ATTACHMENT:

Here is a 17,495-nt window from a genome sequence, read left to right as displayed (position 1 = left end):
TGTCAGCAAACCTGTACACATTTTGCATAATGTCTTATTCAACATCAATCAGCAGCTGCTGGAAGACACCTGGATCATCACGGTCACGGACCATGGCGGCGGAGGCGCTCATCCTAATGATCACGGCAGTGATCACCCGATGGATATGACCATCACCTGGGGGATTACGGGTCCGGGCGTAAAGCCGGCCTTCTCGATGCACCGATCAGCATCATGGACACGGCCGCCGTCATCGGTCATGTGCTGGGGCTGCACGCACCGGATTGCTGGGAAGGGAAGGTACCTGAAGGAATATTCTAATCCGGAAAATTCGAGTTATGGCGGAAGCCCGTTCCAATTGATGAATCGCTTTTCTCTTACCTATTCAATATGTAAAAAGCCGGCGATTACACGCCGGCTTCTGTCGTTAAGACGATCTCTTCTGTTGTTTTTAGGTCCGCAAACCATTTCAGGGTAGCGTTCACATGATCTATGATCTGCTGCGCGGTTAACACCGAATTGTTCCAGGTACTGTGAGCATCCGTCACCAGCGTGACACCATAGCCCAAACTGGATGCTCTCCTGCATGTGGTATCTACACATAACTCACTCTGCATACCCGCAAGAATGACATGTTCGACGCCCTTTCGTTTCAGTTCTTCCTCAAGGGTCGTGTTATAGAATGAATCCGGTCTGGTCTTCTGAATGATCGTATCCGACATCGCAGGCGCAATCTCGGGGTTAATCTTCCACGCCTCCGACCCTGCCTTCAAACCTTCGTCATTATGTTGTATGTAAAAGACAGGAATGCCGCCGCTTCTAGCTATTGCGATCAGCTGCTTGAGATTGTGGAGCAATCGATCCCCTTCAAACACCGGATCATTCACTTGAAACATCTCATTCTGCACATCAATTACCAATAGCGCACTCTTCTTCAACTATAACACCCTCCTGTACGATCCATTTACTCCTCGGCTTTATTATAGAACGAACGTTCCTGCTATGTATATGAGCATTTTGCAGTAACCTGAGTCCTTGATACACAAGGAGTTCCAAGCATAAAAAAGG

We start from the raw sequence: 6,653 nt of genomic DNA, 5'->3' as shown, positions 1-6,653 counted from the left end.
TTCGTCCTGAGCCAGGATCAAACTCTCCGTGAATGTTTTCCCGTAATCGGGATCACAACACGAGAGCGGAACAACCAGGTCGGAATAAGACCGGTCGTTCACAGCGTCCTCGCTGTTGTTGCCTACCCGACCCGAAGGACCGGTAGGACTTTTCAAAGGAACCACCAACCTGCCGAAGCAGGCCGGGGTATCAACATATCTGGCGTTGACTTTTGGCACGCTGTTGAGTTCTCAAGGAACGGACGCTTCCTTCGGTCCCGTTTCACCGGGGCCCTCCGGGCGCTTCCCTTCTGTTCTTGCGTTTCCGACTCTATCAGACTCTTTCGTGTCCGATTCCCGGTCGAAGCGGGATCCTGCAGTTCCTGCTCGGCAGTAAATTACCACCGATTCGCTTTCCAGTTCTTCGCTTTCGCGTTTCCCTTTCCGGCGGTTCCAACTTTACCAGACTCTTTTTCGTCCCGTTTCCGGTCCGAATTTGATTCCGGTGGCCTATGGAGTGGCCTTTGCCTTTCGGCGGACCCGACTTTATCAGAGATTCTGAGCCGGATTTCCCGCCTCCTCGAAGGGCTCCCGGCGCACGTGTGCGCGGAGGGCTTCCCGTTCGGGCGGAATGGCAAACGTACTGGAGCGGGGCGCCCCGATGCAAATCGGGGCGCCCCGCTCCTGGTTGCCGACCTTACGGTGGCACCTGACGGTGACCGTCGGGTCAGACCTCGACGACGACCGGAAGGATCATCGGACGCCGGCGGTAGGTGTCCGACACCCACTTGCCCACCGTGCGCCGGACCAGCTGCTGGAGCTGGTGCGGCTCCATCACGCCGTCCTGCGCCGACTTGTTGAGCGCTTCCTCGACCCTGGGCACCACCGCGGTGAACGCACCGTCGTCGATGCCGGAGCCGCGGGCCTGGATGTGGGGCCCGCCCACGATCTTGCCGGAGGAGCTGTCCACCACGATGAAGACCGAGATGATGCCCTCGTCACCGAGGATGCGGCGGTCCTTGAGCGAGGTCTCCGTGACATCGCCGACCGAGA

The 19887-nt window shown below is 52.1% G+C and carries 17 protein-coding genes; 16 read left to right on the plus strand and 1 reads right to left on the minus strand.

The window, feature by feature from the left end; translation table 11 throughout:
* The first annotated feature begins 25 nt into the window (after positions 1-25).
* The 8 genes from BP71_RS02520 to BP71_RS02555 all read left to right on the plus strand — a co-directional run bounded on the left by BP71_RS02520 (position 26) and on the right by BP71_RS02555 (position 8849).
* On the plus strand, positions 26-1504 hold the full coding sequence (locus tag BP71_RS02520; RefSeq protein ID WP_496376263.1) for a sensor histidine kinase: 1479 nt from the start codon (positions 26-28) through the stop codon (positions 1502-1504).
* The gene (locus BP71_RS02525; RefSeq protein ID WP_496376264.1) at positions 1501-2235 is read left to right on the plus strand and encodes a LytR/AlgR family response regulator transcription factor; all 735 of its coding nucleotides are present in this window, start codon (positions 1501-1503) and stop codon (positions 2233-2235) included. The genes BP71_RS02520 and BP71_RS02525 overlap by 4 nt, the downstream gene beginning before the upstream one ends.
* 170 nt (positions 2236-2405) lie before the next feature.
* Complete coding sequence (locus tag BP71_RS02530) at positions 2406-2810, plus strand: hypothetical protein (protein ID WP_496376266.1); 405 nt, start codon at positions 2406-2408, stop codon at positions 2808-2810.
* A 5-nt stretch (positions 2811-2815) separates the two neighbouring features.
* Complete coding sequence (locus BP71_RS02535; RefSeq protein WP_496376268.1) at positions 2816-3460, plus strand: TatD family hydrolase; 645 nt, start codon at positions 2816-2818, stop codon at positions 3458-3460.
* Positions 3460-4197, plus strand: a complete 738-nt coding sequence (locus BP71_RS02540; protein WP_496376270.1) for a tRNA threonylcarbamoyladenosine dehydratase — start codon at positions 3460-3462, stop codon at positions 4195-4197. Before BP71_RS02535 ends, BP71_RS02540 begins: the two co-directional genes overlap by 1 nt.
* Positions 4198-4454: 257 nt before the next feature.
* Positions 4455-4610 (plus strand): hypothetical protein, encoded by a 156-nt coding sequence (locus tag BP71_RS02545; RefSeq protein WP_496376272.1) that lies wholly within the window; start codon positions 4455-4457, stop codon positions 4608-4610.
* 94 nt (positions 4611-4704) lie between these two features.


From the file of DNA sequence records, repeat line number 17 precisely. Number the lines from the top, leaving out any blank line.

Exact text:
* Positions 4455-4610 (plus strand): hypothetical protein, encoded by a 156-nt coding sequence (locus tag BP71_RS02545; RefSeq protein WP_496376272.1) that lies wholly within the window; start codon positions 4455-4457, stop codon positions 4608-4610.